Words and photos by Harald Zoschke
My wife Renate and I lived in Florida for a couple of years, during which time we acquired a taste for pastrami sandwiches from the nearby “Kopper Kitchen” restaurant. When we returned to our native Germany to start that country’s first fiery-foods shop, we had a problem: Pastrami is completely unknown here, and our beloved lunch classic was sorely missed.
You Say Pastrami, I Say Pastrama
Pastrami sounds Italian, but the roots go back to Romania, where the term pastra means “to preserve.” The pastrami technique was originally developed as a way to preserve meat before the days of modern refrigeration. Back in the second half of the 19th century, it was introduced to the United States by Romanian Jewish immigrants from Bessarabia and Romania. Some sources claim the original spelling was “pastrama,” closer to the Romanian original, possibly later modified to “pastrami” to make it sound more Italian, like salami.
Basically, pastrami is what you get when you smoke a side of corned beef, instead of boiling it. The problem: in Germany, corned beef is not sold in whole slabs but instead is shredded to death and packed in gelatin.
After doing some research online and talking to German friends who had attempted it, we decided to give pastrami-making a try. American pastrami purists may raise their hands and pull their hair, but hey, this was our experiment…and the result wasn’t bad at all.
Making pastrami requires three steps: Soaking the meat in brine, smoking it, and (traditionally) either steaming or boiling it. We chose to skip the steaming, as our finished pastrami would be fully cooked. If you’re lazy and/or lucky enough to live someplace where pre-brined packaged corned beef is readily available, you can skip all the brining steps and go straight to smoking.
1. Choose the Beef
We started with a two-pound rump roast, but a lean, lightly marbled brisket flat would be great, too. Go for just a little fat, as that might turn a bit rancid. If the cut has too much fat, ask your friendly butcher to trim it for you.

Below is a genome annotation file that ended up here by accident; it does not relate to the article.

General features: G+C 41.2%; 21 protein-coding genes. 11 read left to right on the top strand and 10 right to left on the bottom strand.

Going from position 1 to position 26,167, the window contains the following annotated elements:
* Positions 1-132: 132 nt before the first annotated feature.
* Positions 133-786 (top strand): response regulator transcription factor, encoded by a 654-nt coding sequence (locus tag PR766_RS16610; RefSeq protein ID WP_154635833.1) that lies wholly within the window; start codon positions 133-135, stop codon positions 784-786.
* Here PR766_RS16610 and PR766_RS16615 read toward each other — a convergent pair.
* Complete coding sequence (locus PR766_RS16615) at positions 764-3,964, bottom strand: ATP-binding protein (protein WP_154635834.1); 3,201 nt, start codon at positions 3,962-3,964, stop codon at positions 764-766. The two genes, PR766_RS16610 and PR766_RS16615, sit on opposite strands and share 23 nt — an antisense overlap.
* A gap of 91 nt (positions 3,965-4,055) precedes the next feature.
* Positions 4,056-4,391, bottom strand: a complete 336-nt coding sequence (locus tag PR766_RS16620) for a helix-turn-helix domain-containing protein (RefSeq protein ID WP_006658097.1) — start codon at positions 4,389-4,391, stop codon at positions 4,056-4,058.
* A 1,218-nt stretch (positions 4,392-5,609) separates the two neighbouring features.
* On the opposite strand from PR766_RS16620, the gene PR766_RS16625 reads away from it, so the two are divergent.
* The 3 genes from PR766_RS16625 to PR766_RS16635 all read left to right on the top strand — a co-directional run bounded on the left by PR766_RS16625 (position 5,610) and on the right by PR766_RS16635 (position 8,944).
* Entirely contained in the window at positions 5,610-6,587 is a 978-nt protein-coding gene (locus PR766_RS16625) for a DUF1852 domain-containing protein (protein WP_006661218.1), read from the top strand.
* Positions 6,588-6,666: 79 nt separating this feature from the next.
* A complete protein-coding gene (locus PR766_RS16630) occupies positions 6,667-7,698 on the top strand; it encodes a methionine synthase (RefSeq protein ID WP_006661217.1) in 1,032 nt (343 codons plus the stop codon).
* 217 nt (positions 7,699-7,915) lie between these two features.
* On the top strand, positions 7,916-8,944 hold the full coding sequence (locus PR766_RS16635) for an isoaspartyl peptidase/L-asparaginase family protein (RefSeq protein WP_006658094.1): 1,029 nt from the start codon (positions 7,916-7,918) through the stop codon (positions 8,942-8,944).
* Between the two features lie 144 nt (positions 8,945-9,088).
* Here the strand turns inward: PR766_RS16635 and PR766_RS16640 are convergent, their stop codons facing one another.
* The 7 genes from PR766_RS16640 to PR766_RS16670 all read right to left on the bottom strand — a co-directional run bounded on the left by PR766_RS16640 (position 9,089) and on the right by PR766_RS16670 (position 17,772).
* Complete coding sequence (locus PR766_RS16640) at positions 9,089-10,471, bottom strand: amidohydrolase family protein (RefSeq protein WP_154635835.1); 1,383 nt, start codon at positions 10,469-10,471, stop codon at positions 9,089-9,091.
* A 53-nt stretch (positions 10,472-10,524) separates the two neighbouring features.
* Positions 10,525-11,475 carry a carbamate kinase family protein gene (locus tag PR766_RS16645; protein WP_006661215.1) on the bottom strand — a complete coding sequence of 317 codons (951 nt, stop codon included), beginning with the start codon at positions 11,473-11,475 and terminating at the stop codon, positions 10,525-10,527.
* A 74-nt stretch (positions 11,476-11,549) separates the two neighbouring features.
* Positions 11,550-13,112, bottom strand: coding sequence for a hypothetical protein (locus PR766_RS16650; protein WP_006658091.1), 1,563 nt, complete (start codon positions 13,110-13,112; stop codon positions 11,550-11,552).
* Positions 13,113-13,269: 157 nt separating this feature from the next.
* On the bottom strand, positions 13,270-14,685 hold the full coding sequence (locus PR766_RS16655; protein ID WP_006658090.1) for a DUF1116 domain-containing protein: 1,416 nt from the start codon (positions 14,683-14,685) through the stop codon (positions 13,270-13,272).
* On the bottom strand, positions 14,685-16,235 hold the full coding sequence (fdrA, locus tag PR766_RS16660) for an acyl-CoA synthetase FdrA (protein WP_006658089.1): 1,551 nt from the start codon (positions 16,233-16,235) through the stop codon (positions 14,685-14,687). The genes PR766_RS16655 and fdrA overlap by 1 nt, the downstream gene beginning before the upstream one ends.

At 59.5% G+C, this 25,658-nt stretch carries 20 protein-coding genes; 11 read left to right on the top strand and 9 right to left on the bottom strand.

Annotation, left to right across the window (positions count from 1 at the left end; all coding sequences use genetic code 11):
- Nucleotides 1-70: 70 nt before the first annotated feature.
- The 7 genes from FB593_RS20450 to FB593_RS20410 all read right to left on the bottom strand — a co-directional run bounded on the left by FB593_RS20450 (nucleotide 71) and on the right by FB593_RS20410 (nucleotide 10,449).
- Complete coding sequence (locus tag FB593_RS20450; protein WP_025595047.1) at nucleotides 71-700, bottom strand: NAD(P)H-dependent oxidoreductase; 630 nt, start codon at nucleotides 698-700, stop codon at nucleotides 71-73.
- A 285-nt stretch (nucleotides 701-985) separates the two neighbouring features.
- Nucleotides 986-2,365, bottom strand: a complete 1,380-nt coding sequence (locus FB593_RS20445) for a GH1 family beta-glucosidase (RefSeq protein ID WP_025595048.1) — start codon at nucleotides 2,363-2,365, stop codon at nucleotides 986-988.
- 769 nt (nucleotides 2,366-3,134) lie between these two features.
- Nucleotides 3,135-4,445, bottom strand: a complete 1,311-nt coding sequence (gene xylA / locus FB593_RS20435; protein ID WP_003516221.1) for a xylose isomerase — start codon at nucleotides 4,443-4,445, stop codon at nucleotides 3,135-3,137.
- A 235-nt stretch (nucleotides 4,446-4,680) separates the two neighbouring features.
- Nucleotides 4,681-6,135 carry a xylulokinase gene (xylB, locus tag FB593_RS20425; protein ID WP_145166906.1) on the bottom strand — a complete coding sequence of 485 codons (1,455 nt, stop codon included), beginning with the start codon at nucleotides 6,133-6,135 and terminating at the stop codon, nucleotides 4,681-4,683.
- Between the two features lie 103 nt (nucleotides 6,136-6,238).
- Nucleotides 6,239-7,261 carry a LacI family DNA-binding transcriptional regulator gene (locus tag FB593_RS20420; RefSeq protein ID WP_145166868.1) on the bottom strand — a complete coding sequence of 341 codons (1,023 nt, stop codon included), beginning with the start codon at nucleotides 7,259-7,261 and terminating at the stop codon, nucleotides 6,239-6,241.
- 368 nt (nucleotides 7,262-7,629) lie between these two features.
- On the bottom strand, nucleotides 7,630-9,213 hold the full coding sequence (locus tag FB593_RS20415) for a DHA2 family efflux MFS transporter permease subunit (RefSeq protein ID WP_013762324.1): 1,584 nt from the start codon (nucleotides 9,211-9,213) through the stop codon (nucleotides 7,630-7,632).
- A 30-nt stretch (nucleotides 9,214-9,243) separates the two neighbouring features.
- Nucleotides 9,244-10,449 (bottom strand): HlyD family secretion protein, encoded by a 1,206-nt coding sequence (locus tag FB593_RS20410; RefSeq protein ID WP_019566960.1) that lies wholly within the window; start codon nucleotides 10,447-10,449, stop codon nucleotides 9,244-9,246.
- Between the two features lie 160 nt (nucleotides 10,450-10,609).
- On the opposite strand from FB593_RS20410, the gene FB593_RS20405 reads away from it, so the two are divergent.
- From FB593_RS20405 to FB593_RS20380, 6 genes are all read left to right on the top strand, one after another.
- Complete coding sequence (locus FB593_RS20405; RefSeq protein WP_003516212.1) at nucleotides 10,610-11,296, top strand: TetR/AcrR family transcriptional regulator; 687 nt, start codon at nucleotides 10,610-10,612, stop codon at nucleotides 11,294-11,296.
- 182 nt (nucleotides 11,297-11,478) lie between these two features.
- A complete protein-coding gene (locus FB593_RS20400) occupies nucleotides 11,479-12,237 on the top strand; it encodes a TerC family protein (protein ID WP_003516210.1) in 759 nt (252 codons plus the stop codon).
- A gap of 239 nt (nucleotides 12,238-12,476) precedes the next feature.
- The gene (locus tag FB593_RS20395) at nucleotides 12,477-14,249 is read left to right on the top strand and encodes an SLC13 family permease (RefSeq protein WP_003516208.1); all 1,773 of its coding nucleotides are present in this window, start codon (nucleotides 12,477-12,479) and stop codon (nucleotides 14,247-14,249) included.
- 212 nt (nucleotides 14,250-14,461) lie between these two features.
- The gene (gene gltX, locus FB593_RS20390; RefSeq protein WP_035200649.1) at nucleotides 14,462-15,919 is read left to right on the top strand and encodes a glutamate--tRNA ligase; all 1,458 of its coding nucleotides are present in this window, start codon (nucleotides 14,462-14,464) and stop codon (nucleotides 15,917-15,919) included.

2. Mix Up the Brine
1 quart water
1 cup coarse kosher salt
1⁄2 teaspoon Pink Salt or Morton’s Tender Quick
3 tablespoons brown sugar
2 yellow onions
4 cloves garlic
1 tablespoon black peppercorns
3 bay leaves
1 teaspoon cloves
1 teaspoon allspice seeds
2 teaspoons coriander seeds
1 teaspoon juniper berries
3 small chile peppers, dried (Thai or bird’s eye)
In a small saucepan, bring water to boil, add the curing salt and sugar, and let dissolve.
Peel the onions and cut into pieces, then peel and lightly smash garlic cloves with a knife.
Add the onions, garlic and all spices to the water and simmer for a few minutes.
Let cool, refrigerated, preferably overnight.
3. Add the Meat
Rinse the meat, pat dry and place it in a non-reactive, sealable container just large enough to accommodate the brine and the meat.
Add enough brine (including spices) to fully cover the meat.
Seal and store the container in the refrigerator for 8 to10 days. The duration depends on the weight/size of the meat. We heard that four days per pound could be used as a rule of thumb, which means you can save time by using a couple of smaller meat pieces rather than one huge piece.
4. Smoke the Pastrami
After 8 to10 days, take the meat out of the brine, rinse it, and pat it dry. Cover and bring the meat to room temperature while you’re firing up the BBQ smoker.